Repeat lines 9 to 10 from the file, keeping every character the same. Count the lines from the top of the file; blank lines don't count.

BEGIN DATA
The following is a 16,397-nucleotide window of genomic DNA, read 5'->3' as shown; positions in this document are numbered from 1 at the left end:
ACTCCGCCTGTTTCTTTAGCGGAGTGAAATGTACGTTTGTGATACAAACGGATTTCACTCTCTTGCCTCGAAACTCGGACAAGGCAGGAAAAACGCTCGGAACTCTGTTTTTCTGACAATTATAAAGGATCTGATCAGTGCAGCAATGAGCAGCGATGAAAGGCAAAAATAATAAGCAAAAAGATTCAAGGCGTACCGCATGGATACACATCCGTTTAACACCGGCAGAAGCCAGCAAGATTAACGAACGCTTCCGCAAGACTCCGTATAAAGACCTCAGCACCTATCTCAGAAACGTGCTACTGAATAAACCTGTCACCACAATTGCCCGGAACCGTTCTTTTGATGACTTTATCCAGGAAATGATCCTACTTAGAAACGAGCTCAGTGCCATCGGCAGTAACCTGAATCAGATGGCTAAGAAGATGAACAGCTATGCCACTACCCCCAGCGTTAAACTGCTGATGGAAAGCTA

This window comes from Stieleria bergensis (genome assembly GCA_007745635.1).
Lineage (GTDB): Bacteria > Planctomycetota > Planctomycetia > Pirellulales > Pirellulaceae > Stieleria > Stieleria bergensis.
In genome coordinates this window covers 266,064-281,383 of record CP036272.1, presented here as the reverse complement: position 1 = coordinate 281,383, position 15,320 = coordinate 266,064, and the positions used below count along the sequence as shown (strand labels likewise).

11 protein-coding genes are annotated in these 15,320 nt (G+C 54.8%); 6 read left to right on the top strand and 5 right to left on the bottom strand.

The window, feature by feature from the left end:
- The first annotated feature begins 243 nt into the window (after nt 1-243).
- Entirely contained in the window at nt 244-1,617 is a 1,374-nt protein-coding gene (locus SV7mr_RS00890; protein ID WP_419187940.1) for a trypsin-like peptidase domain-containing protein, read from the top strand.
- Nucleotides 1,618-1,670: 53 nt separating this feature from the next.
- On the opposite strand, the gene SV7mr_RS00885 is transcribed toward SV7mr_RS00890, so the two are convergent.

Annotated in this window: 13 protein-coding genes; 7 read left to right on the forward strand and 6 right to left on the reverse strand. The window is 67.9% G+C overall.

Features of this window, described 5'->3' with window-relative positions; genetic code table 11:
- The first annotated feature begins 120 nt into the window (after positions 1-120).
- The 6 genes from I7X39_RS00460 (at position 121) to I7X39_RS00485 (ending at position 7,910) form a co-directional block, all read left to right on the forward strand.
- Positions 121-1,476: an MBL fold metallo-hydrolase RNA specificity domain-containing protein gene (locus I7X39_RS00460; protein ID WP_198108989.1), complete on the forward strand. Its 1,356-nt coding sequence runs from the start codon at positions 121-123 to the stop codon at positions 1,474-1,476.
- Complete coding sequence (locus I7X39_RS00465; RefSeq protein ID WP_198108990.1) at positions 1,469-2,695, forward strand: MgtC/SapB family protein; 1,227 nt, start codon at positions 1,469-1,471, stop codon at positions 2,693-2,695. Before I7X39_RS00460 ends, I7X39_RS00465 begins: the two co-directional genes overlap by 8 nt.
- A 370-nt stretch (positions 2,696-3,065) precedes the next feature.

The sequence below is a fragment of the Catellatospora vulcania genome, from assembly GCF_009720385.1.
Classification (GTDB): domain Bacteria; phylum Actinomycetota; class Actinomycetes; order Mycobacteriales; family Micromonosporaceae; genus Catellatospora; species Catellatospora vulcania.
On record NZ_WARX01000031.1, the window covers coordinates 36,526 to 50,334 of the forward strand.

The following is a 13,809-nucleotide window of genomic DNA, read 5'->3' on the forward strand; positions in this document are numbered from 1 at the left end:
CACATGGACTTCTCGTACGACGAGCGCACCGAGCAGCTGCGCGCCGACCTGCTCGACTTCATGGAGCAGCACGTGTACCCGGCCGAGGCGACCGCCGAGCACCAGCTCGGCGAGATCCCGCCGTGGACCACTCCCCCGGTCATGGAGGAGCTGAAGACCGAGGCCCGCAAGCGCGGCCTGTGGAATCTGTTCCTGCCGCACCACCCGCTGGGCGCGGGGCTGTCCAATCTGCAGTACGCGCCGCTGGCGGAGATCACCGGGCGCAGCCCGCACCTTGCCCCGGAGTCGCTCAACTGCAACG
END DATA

- Entirely contained in the window at nt 244-1,617 is a 1,374-nt protein-coding gene (locus SV7mr_RS00890; protein ID WP_419187940.1) for a trypsin-like peptidase domain-containing protein, read from the top strand.
- Nucleotides 1,618-1,670: 53 nt separating this feature from the next.